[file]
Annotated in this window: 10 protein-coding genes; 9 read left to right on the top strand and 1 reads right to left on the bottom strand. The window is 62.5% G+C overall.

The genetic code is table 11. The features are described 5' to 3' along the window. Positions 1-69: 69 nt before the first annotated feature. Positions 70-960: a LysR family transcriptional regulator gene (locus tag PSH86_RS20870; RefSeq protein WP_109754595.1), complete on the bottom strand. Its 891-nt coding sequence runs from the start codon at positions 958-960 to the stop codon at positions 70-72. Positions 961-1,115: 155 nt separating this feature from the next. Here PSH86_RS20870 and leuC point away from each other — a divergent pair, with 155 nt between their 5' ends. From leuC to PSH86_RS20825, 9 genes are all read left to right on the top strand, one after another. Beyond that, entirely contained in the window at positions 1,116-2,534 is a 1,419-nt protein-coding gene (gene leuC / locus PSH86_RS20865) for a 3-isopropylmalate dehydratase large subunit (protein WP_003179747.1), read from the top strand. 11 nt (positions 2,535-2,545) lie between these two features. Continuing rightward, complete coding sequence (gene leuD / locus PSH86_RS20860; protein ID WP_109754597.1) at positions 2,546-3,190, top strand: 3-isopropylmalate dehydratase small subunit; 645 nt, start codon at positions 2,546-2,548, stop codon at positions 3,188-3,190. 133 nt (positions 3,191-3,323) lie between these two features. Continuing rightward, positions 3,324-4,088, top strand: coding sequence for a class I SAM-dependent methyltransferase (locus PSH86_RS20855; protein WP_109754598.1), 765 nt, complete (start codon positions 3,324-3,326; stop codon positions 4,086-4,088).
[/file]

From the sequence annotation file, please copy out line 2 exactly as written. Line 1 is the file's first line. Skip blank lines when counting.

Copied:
The genetic code is table 11. The features are described 5' to 3' along the window. Positions 1-69: 69 nt before the first annotated feature. Positions 70-960: a LysR family transcriptional regulator gene (locus tag PSH86_RS20870; RefSeq protein WP_109754595.1), complete on the bottom strand. Its 891-nt coding sequence runs from the start codon at positions 958-960 to the stop codon at positions 70-72. Positions 961-1,115: 155 nt separating this feature from the next. Here PSH86_RS20870 and leuC point away from each other — a divergent pair, with 155 nt between their 5' ends. From leuC to PSH86_RS20825, 9 genes are all read left to right on the top strand, one after another. Beyond that, entirely contained in the window at positions 1,116-2,534 is a 1,419-nt protein-coding gene (gene leuC / locus PSH86_RS20865) for a 3-isopropylmalate dehydratase large subunit (protein WP_003179747.1), read from the top strand. 11 nt (positions 2,535-2,545) lie between these two features. Continuing rightward, complete coding sequence (gene leuD / locus PSH86_RS20860; protein ID WP_109754597.1) at positions 2,546-3,190, top strand: 3-isopropylmalate dehydratase small subunit; 645 nt, start codon at positions 2,546-2,548, stop codon at positions 3,188-3,190. 133 nt (positions 3,191-3,323) lie between these two features. Continuing rightward, positions 3,324-4,088, top strand: coding sequence for a class I SAM-dependent methyltransferase (locus PSH86_RS20855; protein WP_109754598.1), 765 nt, complete (start codon positions 3,324-3,326; stop codon positions 4,086-4,088).